Is it just me, or is everyone getting an MCSE? With numerous boot camps and shotgun MCSE courses everywhere you turn, it seems as though everyone’s becoming certified!
Obviously, true MCSE quality is not derived from an 8.5 x 11 inch certification printed on heavy stock paper (and very nice looking at that) but rather from practical, working experience. Nevertheless, holding that certification certainly does help get your foot in the door. Employers want MCSEs, and they want them now!
Before I took the MCSE test, I had certifications in A+ and MCP. Like many of my cohorts, I searched for the “perfect” tool for test preparation. Of course, I had already heard suggestions to simply memorize as many of the listings as I could from the brain dumps and cram sessions located under seemingly every other link on the Internet.
I believe that technique has both advantages and disadvantages, and I am not against using this method to prepare for an exam. I am most comfortable, however, with either a hybrid of various e-tools or one particular set of study material, depending on the test material.
Where to go, what to buy?
Be sure to do your research before buying the fattest, most expensive book and software package you can find (the one with “quotes” from pleased customers printed all over the cover). After all, these products are supposed to catch your eye and induce you to dig deep into your pockets so you’ll give up your hard-earned “pre-MCSE” dollars.
Because I have the good fortune of being surrounded by many other individuals who have taken the test, I pooled their opinions on what works best for each particular exam.
Transcender worked for me
For my latest exam, Implementation and Configuration and Windows NT Server 4.0, I did most of my studying with Transcender’s NT-ServerCert v.4.0 material. After talking to my colleagues and doing some research, I determined that this tool would be worthwhile to use. As I began to peruse the documentation (which I obtained from my company), I noticed that the explanations of the test material were very easy to understand.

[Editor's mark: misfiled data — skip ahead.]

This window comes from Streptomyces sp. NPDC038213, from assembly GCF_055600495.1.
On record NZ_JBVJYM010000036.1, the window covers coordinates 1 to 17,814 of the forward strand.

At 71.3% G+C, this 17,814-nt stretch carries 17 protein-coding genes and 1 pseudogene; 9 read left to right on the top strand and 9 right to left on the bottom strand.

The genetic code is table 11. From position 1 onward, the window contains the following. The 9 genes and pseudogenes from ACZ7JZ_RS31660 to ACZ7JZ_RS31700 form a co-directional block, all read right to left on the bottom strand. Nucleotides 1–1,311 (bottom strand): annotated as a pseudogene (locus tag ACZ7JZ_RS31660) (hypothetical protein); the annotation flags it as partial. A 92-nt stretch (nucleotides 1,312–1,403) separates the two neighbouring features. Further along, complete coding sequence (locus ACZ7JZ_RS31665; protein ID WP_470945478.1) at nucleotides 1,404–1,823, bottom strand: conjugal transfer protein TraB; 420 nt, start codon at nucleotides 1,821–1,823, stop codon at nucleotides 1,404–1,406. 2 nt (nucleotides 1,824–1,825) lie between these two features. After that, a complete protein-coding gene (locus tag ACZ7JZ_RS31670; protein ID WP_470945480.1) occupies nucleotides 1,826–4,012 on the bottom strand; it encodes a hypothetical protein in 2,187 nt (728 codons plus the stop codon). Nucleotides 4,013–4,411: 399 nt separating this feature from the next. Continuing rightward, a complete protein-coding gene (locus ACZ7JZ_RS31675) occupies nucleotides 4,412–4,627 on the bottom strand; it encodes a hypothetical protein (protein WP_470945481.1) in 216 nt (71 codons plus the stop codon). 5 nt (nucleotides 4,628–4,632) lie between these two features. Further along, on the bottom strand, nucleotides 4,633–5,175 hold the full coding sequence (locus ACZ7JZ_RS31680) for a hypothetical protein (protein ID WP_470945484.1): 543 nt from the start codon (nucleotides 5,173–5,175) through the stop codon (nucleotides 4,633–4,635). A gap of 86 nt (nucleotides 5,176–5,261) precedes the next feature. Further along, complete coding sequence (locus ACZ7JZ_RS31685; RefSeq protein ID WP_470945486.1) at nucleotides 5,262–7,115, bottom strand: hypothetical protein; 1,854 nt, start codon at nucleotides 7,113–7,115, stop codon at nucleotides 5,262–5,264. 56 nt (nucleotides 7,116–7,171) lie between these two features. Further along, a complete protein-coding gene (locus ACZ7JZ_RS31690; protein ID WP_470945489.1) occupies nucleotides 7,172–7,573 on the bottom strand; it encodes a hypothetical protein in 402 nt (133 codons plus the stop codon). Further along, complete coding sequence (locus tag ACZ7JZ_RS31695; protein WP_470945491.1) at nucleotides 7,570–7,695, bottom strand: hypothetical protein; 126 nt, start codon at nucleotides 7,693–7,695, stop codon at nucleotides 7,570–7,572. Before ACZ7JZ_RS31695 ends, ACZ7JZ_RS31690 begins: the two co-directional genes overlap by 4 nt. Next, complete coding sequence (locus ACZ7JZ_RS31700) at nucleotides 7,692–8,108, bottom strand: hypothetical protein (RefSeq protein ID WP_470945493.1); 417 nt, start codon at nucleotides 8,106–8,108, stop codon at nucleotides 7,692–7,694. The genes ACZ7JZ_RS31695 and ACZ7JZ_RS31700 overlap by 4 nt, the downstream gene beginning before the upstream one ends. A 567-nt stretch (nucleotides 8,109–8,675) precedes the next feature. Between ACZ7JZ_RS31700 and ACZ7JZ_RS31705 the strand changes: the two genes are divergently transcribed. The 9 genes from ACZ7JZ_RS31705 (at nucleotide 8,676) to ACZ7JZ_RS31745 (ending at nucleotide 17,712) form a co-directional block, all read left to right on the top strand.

Just understanding the terminology is one of the keys to passing the test, and the Transcender has done a quality job of incorporating these key terms into a rather easy-to-understand format. Cleverly, this is done without the use of cumbersome ten-dollar words that make you run for a technical dictionary.
For example, one passage from the Transcender material—regarding User Manager for Domains and replacing user with like rights and permissions—simply says: “User accounts are created, maintained and deleted through User Manager for Domains…. Renaming an existing account is better than copying an existing account because the original account’s description and file permissions are retained.” It’s direct and it’s clear, at least to my reading.
Likewise, the practice exams are in a simple format and follow along with the documentation, providing page references to questions answered incorrectly. For this particular exam, there are three practice exams (A, B, and C) that appear to increase slightly in difficulty from A to C.
In addition, the practice exams allow you to customize the time allotted for each exam, which allows you to “condition” your skills by decreasing the time to take and pass them. This flexibility also lets you set the time exactly as though you are actually testing.
Don’t practice too much
Obviously, the more times you take a practice test, the better your score will be, because you’re answering many questions from memory. And that brings light to one of this test material’s downsides. Unfortunately, the practice exams do not provide random questions or jumble them up in a different order with each run. If you have gone through practice exams more than two or three times, the answers begin to come from memory, which could ultimately hurt you at test time. In my opinion, however, this is the only downside to the NT-ServerCert.
I’m proud to say I passed my exam with an 899 out of a possible 1,000. I would recommend the Transcender’s NT-ServerCert material to any of my colleagues. This is not to say, however, that you shouldn’t rely upon the gazillions of other resources available. I’d suggest browsing at CramSession just before testing or maybe even checking out what some of the test takers can remember from BrainDump Heaven. Whatever you decide, I wish you all the best of luck!
Whether you’ve already earned your MCSE or you’re just thinking about getting started, we want to hear from you. Share your experiences by posting a comment below, or follow this link to write to Jeff .